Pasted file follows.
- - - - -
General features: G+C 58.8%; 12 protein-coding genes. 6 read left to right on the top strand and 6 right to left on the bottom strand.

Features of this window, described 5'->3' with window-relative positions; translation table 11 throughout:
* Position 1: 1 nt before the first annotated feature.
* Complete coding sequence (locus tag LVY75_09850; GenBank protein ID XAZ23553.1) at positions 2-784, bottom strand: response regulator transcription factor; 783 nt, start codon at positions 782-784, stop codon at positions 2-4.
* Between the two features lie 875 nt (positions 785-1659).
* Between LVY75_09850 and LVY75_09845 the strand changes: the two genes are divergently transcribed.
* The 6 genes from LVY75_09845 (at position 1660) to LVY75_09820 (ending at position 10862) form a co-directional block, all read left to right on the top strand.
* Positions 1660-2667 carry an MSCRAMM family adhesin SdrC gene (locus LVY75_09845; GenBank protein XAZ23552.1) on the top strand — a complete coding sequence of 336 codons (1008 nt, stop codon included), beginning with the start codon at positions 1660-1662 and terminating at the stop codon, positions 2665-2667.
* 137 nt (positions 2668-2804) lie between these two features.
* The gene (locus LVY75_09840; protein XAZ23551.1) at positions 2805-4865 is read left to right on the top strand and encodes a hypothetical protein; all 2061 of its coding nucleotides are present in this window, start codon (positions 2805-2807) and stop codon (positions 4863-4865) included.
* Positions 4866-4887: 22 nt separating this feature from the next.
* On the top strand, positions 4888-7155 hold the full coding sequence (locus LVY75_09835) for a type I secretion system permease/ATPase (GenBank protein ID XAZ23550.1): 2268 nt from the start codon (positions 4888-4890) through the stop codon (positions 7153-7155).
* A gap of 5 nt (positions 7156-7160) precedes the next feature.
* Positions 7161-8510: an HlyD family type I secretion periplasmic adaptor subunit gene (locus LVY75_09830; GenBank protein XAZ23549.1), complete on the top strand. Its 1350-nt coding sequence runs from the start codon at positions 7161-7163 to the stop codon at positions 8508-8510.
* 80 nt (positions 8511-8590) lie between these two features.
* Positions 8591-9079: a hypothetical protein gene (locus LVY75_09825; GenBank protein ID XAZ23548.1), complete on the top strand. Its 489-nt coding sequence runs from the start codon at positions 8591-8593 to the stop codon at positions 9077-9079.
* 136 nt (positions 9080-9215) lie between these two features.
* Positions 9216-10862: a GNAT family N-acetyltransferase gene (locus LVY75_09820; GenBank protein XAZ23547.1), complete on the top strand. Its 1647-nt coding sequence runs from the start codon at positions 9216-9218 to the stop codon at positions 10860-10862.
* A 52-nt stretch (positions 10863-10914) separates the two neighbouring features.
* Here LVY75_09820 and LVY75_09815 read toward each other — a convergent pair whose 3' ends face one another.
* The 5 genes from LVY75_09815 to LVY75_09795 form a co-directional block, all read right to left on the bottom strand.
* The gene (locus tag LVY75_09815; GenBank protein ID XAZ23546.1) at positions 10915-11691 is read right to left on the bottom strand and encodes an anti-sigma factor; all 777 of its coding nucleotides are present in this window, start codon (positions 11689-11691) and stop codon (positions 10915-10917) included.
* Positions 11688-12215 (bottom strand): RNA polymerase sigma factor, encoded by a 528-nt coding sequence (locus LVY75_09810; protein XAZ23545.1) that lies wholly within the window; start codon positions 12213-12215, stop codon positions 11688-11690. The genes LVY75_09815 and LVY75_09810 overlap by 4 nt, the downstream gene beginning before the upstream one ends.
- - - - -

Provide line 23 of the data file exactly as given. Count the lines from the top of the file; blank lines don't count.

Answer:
* Positions 11688-12215 (bottom strand): RNA polymerase sigma factor, encoded by a 528-nt coding sequence (locus LVY75_09810; protein XAZ23545.1) that lies wholly within the window; start codon positions 12213-12215, stop codon positions 11688-11690. The genes LVY75_09815 and LVY75_09810 overlap by 4 nt, the downstream gene beginning before the upstream one ends.